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Los Angeles Film Festival Faces New Era As Director Stephanie Allain Moves On

But will Allain's departure also bring a change in direction?


The Stephanie Allain era of Film Independent’s Los Angeles Film Festival is over.

The prolific producer (“Beyond the Lights”) is leaving her role of five years as director of the summer festival to spend more time on her first avocation. She will be replaced by another independent producer, Jennifer Cochis (“Smashed”), who for the past two years worked closely as Creative Director with Allain on all aspects of the festival.

Allain is currently in production on Justin Simien’s Netflix series “Dear White People,” in post-production on Gerard McMurray’s “Burning Sands” and prepping Clark Johnson’s “Juanita,” set to star Alfre Woodard.

Film Independent President Josh Welsh has watched Cochis move up from Senior Programmer to Creative Director, he said in a statement. Working with Allain, she was instrumental in “turning the Festival into a powerful platform for discovering new and diverse talent.”

Stehanie Allain, Cathy Schulman, Josh Welsh

LAFF’s Stephanie Allain, WIF’s Cathy Schulman, Film Independent’s Josh Welsh

Photo by Chelsea Lauren/Variety/REX/Shutterstock

Promoting Allain’s protege suggests that the LAFF will continue on its recent course. “It has been such an honor to shine a spotlight on women and directors of color,” said Allain, “and leaving is bittersweet. But I know that the festival is in extremely capable hands with Jennifer Cochis at the helm because she helped me build it.”

The LAFF in summer 2016 moved away from downtown to multiple Arclight locations. The festival’s mission: Provide a diverse program directed by rising filmmakers: among the 42 2016 competition films, 87% were first-and-second-timers, 43% were women and 38% were people of color, while 90% of the 58 total festival films were world premieres, packed with cast, crew and families.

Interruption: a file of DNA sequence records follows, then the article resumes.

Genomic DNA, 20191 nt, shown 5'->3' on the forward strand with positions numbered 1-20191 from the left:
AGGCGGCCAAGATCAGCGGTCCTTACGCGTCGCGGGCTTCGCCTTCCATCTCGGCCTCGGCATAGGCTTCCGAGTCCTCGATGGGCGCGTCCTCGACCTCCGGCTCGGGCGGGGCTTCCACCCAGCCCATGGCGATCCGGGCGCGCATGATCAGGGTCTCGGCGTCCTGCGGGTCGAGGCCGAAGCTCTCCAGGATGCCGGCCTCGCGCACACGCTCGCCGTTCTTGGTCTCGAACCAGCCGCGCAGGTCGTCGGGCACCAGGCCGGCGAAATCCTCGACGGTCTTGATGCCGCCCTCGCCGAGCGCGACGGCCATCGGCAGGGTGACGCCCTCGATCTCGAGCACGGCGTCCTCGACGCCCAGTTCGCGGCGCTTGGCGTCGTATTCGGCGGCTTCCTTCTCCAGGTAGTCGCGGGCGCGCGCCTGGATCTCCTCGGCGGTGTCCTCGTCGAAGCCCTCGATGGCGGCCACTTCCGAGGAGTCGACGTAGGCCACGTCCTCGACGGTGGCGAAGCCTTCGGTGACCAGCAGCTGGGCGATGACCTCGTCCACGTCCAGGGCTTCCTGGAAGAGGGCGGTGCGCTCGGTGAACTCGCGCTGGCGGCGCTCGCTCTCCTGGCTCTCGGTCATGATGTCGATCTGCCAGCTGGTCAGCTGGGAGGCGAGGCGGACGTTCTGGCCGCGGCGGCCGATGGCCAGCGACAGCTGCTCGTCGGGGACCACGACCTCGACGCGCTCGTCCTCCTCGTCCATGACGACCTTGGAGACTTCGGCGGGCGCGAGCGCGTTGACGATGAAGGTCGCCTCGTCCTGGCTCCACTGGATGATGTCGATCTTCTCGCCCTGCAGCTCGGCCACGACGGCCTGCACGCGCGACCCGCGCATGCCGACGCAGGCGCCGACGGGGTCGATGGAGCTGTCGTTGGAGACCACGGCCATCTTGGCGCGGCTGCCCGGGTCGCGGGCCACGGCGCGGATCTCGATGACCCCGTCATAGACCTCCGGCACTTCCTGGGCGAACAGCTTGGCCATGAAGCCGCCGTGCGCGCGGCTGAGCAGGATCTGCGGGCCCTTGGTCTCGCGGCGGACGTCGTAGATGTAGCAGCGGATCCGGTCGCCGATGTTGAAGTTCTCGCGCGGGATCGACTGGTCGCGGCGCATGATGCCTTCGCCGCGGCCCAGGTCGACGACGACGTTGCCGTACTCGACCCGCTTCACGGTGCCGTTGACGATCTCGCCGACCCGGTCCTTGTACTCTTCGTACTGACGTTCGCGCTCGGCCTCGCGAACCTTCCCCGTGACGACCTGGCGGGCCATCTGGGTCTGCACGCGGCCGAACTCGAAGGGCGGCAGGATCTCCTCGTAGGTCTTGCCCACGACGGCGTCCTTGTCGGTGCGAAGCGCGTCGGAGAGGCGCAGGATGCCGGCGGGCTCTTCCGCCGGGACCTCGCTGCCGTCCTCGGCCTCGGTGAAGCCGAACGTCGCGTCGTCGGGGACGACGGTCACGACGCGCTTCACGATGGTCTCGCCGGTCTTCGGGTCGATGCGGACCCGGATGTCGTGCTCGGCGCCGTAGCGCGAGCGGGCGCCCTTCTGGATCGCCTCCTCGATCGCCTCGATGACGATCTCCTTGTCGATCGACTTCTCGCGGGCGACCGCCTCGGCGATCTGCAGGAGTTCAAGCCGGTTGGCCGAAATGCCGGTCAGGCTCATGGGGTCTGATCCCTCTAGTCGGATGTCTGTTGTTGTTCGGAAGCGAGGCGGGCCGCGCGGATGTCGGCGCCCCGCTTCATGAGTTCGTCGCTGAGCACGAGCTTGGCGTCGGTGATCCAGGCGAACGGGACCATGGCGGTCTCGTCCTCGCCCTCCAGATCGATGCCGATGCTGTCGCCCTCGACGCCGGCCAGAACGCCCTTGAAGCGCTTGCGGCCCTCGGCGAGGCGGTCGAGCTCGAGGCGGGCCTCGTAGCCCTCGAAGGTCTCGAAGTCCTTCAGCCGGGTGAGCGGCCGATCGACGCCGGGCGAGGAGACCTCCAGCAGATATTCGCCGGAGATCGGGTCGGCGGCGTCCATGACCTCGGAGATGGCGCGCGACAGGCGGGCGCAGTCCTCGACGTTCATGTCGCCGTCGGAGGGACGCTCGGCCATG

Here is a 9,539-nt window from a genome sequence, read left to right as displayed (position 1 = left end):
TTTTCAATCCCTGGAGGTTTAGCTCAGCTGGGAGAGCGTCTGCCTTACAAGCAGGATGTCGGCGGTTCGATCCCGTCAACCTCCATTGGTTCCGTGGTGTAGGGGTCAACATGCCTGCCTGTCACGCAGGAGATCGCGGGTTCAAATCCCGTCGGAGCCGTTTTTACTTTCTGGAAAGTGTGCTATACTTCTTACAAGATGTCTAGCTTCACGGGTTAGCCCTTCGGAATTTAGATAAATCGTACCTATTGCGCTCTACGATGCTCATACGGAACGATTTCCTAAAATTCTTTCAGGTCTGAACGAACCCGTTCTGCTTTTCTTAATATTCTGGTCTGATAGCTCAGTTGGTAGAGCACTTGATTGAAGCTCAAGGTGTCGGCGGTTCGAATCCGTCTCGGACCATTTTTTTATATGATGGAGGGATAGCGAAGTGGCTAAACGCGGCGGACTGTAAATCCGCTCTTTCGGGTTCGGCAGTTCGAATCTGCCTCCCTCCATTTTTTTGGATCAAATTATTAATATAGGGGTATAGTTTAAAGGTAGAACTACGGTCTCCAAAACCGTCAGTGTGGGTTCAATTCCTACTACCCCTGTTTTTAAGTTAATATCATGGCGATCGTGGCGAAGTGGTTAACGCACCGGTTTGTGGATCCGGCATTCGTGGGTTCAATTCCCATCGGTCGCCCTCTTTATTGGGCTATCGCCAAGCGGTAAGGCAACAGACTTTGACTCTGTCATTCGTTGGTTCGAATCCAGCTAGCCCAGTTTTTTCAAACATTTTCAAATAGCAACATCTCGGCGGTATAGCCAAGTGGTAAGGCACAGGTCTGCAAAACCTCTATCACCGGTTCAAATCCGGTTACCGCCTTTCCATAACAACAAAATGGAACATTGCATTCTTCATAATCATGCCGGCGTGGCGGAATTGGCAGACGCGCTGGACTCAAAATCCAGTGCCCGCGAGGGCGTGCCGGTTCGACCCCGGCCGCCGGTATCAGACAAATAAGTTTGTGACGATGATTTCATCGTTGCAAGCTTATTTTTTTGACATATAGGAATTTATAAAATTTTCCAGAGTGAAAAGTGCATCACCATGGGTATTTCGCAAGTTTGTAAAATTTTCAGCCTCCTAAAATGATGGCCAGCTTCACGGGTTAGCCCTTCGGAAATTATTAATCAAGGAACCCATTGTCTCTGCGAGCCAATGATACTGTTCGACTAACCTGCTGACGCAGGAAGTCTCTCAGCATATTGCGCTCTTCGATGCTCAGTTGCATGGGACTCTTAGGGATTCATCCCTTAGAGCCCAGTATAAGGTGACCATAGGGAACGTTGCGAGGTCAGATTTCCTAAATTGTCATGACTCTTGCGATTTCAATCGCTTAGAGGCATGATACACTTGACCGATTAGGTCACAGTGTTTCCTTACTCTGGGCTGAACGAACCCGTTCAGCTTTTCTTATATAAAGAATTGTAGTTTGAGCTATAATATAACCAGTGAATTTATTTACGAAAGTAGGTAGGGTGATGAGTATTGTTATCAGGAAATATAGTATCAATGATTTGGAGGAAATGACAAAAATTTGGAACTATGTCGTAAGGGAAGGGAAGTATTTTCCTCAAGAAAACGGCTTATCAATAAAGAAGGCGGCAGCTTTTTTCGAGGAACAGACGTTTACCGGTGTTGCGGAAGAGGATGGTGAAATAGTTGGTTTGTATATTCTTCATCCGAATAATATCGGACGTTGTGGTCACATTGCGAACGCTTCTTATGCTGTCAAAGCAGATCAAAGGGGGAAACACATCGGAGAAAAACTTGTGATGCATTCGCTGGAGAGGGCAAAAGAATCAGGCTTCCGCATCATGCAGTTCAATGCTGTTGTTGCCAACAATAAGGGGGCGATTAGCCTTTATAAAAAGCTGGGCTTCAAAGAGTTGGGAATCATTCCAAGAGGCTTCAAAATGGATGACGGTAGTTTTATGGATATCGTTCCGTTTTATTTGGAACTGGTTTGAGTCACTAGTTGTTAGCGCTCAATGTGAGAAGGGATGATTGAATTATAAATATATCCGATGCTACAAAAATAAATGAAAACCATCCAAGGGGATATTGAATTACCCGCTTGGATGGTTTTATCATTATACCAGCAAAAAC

After Allain took over in 2014, the festival lost some of its key programming talent (David Ansen, Doug Jones, Maggie McKay); the sprawling program has been commandeered by Bryn Mawr College film professor Roya Rastegar under the direction of studio-trained producer Allain (“Boyz ‘n the Hood,” “Hustle & Flow”), who pulled her friend Elvis Mitchell into a role as year-round “curator,” hosting Q & As at Film Independent-programmed events at the Los Angeles County Museum of Art.

As LAFF becomes more local, eclectic, multi-cultural, and interactive, the LAFF has sought to occupy a niche and grow its audience via a more populist, less international festival. It seemed like a worthwhile strategy, but the world-premiere and L.A.-centric lineup drew minimal press coverage due to a lack of big name directors or actors; many of the unknown titles disappeared into the ether. Diversity is always appreciated, but most festivals offer a range of offerings for a range of audiences.

“With the changing landscape, festivals function less as places for filmmakers to ‘break out’ and more for timing a launch of a film,” wrote one veteran festival director in an email. “The job of debuting a new filmmaker or film rests with the lofty few — Cannes, Sundance, Venice, and Toronto. Many festivals today serve as marketing and branding opportunities for filmmakers and distributors. But most festivals, regardless of where they are located and what kind of films they present, usually are effective at offering a visual art cultural experience for regional audiences, much in the same way museums which host major art openings function.”

READ MORE: The Los Angeles Film Festival Finds a Niche

“It’s an incredibly exciting challenge to build upon the great work that Stephanie has done at the LA Film Festival these past five years,” said Cochis. “I am passionate about continuing to grow this Festival, bringing together audacious and brave visual storytellers with the audiences of Los Angeles.”

Cochis has produced fiction films (James Ponsoldt’s “Smashed” and Drake Doremus’ “Douchebag”) and non-fiction (Marius Markevicius’s “The Other Dream Team” and Elise Salomon’s “Los Wild Ones”). She is a Sundance Institute Creative Producers Lab Fellow and was awarded the Sheila C. Johnson Fellowship. She’s also Digital Studio Head for Joss Whedon’s pro-Hillary Clinton Super PAC Save the Day, creating short videos to persuade people to go out and vote.

The 23rd LA Film Festival (June 14 – June 22, 2017) will return to Hollywood’s Arclight cinemas next summer. The early deadline for submissions is October 28, the regular deadline is November 18 and the late deadline is December 16, 2016.

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